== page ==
As the pellets vs. whole leaf “debate” rages on little attention is paid to the lowly hop extract. First devised in the 1870s by the New York Hops Extract Company in Waterville, New York, hop extracts have gone in and out of vogue for the past 140 years.
Hop extracts are not sexy and I’d forgive you, the enlightened craft beer connoisseur, for immediately thinking so poorly of them. But the fact of the matter is that hop extracts are a real and viable product in the brewing industry.
Initially, the essential oils were extracted from hops by immersing them in a solvent of naptha. Yes, that naptha. It wasn’t until 1977 that extraction was accomplished with more “natural” solvents, specifically carbon dioxide. This is now the predominant method for hop extract, um… extraction.
Yes, the big breweries love these “advanced hop products” and use things like rho, tetra, and hexa extracts to introduce hop bitterness with no fear of skunking. But as the market matures many craft breweries are becoming hip to the benefits of hop extracts. Russian River, Lagunitas, and Surly have all copped to using extracts for their hop bombs for reasons related to both flavor and production concerns.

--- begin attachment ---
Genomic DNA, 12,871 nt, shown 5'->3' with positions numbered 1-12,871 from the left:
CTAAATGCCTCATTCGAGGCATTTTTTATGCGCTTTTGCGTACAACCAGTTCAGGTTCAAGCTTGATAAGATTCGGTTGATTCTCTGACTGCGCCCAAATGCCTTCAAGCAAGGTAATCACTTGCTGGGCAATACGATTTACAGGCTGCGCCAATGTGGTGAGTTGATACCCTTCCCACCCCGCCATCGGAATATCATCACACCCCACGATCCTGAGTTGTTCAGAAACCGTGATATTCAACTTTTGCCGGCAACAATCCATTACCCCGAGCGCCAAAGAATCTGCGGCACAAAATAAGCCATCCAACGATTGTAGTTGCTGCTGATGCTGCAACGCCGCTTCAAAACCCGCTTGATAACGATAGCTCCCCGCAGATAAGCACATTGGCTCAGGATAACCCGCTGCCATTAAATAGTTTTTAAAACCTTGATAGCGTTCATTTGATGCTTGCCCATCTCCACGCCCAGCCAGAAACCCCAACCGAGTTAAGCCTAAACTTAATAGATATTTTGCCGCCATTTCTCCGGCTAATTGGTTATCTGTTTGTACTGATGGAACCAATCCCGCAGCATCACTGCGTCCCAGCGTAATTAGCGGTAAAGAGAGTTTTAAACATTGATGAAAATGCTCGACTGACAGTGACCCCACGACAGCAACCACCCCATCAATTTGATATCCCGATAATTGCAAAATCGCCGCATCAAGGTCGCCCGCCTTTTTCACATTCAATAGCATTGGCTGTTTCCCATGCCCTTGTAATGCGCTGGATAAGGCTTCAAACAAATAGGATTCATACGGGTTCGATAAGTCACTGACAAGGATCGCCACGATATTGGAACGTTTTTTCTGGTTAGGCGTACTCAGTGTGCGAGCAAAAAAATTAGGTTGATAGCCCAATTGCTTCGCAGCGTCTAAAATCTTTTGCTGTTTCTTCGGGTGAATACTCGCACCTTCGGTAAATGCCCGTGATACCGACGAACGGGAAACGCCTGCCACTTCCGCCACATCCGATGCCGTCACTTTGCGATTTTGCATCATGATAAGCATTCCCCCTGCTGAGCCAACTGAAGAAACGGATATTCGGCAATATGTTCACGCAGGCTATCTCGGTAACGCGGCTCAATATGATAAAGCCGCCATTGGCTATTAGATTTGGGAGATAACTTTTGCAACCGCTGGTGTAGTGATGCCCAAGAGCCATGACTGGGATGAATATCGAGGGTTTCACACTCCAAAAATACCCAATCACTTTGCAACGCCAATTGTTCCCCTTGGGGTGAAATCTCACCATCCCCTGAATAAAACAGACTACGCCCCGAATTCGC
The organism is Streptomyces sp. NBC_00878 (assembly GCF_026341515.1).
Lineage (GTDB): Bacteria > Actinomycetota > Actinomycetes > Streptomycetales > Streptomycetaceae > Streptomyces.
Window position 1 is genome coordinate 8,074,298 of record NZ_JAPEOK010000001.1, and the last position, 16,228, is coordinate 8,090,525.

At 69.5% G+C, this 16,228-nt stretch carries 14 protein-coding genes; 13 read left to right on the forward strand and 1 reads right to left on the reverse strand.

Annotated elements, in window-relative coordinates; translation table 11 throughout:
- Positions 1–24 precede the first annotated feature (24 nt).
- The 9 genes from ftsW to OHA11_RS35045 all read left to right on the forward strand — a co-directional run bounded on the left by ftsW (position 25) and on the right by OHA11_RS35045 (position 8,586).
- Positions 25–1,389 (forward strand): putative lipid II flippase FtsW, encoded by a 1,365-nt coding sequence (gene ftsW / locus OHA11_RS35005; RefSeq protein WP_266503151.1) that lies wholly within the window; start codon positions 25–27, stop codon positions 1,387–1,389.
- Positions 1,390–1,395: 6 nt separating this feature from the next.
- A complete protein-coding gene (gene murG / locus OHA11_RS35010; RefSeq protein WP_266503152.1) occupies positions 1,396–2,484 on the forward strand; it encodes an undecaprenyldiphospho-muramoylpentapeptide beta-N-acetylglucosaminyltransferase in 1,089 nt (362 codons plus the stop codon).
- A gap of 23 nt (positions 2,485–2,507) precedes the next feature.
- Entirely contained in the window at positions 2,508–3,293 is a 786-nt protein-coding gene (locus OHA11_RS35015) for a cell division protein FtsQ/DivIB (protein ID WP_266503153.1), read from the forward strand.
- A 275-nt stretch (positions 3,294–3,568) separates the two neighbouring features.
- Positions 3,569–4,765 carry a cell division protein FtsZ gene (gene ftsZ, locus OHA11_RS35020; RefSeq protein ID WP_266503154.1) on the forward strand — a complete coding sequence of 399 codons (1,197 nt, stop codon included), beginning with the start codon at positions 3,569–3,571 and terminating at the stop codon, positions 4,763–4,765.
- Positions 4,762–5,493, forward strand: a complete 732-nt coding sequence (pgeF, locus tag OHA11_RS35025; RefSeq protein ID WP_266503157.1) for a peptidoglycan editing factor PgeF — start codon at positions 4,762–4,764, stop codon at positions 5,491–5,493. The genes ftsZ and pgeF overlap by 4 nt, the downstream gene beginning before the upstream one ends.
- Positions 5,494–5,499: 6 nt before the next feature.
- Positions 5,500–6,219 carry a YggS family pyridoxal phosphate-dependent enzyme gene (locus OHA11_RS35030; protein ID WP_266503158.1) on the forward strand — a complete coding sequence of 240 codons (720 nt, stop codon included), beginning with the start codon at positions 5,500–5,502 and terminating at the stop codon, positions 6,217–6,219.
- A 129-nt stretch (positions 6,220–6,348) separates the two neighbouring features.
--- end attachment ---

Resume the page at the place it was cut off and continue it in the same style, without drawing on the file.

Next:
Oh yeah, 200 words in and I found this blog post that had already stated everything I had and more. And it’s three years old. I’m so money.
Dredge, Mark, “Hop Extract and Oils”, Pencil and Spoon. Accessed electronically 26 December 2014